London's emergency services are taking part in the biggest training exercise in London Fire Brigade's 150-year history, to see if the various agencies can cope in the wake of a major disaster.
Metropolitan Police, London Ambulance and NHS England London are among the agencies taking part in the exercise, which is being coordinated by the London Fire Brigade.
The scenario, which will run from today (29 February) until Thursday (3 March), will be based on a "significant building collapse" onto a Tube station - a simulation of Waterloo - which will incorporate "heavy transport and mass casualties" - more than 1,000 people.
In order to create the most realistic environment possible, an entire Tube station has been recreated and then "crushed" in a disused power station close to the Dartford river crossing.
The exercise is being conducted at four separate venues in central and south east London, as well as Dartford.
It is being organised as part of the London Assembly's resilience partnership strategy, to test the capital's ability to "detect, prevent and if necessary to withstand, handle and recover from disruptive challenges".
The Exercise Unified Response (EUR) has been more than a year in the planning, and hundreds of emergency responders involved will have to cope with more than 1,000 casualties, thousands of tonnes of rubble and seven tube carriages.
London Fire commissioner Ron Dobson, said: “Exercises of this scale are important to ensure that we are always ready to respond no matter what happens. You can’t get this sort of experience from a text book, we need to play it like it’s real and ensure that should the worst happen, our response is effective and well coordinated.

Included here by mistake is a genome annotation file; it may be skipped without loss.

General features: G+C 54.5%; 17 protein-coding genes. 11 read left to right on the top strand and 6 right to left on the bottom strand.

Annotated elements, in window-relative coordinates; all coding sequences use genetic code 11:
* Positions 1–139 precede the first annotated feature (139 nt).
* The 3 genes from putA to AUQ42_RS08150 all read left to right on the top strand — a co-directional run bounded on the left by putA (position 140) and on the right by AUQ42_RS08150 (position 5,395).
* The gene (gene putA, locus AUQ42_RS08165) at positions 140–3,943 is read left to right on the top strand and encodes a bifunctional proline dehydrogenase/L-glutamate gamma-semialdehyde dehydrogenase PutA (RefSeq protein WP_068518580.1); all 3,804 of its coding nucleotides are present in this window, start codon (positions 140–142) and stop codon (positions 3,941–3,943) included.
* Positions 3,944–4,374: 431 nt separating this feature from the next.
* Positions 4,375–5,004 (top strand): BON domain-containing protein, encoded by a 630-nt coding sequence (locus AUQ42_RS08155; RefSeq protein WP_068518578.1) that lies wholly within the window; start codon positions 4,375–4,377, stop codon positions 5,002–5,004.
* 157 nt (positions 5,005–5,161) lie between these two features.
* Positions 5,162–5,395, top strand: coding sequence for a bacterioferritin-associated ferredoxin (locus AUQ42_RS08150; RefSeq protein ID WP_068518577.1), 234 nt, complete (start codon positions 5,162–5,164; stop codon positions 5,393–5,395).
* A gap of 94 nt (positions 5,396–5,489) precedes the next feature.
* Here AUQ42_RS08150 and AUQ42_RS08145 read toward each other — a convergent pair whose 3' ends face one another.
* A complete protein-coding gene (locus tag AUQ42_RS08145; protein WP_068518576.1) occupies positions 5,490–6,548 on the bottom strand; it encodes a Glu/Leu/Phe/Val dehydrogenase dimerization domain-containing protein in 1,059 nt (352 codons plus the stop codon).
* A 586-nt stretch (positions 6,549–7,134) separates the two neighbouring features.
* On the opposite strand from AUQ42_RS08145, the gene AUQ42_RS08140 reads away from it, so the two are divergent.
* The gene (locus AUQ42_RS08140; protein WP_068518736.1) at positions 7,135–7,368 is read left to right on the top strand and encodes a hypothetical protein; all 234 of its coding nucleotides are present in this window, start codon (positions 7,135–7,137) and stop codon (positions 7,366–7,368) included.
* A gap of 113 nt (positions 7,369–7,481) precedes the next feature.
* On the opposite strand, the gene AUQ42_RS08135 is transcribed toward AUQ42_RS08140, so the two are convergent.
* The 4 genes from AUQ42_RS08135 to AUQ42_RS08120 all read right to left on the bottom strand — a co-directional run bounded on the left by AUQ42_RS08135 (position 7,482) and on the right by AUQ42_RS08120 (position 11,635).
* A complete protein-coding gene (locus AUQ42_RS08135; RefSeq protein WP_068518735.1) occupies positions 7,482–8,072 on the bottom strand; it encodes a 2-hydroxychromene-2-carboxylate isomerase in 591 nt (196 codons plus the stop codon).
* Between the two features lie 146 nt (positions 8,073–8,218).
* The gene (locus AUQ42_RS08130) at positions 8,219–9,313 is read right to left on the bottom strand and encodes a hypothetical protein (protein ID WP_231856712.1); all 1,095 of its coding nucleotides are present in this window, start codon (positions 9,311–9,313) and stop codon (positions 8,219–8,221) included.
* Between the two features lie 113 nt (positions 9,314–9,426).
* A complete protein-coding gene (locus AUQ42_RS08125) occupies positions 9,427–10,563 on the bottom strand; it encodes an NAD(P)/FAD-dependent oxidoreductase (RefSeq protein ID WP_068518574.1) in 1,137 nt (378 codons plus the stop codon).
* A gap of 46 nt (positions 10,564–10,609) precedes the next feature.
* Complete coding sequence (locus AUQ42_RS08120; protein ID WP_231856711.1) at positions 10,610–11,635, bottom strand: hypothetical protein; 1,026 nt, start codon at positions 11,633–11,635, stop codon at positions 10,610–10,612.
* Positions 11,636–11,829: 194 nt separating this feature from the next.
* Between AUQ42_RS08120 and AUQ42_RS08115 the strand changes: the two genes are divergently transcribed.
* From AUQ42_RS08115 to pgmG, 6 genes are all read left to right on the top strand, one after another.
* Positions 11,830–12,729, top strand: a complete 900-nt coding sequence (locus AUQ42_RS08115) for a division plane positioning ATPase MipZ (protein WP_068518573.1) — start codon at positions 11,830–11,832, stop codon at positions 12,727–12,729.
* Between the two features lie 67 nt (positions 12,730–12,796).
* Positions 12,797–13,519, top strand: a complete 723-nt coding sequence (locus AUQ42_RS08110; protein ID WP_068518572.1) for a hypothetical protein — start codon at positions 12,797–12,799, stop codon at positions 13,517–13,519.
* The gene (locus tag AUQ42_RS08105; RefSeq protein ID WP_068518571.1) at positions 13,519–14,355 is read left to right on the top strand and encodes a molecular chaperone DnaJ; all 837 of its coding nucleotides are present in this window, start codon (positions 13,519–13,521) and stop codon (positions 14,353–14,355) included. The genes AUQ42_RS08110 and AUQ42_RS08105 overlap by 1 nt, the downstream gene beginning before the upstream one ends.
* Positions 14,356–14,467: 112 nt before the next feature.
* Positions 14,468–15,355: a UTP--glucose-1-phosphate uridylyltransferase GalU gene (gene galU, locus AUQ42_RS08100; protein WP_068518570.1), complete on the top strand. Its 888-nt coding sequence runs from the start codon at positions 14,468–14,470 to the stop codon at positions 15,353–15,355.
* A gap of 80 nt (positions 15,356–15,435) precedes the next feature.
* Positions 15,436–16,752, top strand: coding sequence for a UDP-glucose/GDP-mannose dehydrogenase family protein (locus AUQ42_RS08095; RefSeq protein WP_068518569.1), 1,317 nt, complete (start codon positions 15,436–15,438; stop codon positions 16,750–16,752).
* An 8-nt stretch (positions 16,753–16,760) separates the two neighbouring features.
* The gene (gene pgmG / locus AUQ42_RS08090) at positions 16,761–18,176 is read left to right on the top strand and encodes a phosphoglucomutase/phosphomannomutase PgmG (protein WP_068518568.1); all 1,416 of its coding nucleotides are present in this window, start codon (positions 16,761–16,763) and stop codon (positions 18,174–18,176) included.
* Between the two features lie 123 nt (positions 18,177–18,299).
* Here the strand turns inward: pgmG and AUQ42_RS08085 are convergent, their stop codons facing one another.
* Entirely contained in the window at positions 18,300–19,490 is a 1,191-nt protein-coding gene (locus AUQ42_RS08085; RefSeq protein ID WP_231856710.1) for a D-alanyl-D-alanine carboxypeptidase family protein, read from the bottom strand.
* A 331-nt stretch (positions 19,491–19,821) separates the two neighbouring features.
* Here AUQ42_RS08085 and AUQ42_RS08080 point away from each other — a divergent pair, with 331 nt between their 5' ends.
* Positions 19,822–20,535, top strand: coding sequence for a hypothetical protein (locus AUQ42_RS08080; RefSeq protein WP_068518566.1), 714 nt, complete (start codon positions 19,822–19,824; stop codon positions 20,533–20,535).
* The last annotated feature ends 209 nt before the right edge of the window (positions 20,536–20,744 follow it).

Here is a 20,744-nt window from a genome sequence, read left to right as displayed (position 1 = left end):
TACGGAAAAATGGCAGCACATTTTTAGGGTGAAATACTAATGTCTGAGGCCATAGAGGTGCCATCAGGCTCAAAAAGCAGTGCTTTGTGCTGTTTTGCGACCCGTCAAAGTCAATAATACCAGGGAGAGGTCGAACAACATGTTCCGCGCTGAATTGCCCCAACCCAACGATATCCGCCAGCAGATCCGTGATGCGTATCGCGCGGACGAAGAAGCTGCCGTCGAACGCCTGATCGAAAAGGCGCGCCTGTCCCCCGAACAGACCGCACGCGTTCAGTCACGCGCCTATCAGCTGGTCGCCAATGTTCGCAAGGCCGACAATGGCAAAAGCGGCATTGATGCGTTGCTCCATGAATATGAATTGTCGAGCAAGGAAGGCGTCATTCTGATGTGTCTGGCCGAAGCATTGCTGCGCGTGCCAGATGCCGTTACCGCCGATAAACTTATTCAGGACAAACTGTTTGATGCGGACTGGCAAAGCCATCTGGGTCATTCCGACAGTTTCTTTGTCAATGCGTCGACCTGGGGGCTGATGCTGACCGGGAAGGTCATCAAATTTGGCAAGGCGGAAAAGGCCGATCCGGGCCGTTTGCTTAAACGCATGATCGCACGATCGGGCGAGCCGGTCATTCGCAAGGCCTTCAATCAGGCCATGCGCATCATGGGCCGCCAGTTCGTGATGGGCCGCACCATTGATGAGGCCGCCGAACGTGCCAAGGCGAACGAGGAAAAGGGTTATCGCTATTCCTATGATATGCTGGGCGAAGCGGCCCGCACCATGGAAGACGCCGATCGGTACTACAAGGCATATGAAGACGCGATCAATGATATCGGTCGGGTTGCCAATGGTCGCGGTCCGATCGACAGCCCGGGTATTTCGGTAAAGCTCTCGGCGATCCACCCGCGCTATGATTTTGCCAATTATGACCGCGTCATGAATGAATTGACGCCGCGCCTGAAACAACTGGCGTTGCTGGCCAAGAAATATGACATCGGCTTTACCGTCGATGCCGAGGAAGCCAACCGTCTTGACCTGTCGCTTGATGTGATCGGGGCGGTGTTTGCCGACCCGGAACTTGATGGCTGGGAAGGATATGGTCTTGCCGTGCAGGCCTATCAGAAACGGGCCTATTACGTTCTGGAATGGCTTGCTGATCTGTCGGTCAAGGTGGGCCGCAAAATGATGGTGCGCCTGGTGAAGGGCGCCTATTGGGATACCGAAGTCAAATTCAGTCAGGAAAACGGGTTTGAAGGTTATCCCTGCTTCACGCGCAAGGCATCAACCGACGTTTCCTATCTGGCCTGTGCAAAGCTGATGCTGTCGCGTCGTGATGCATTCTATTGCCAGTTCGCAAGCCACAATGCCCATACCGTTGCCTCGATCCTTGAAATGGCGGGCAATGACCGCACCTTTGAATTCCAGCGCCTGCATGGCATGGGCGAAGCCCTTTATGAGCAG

"An incident of this size affects everyone from thousands of stranded commuters who can’t get home, to distraught relatives who can’t reach loved ones and we are working with TfL, local councils and various voluntary organisations to simulate the wider and longer term impacts that any major disaster would have on the community."
Although the scenario is not a terrorist attack, crews will practise procedures and systems that are "common to any emergency that results in a large number of fatalities and injuries" - replicating some of the consequences of the 7/7 bombings.
Exercises of these kinds aren't cheap: more than £1m has been donated by partners including TfL - which provided the Tube train carriages and other props - while McGee Demolition Group donated thousands of tonnes of rubble and machinery and RWE npower provided Littlebrook as a venue free of charge.
The European Commission funded the exercise to practise the civil protection mechanism, which exists so that any European state can request assistance from other EU countries in preparation for or in the aftermath of a disaster.
As well as London's emergency response organisations - including local and national authorities - this week's challenge will include specialised teams from across the UK and from Hungary, Italy and Cyprus.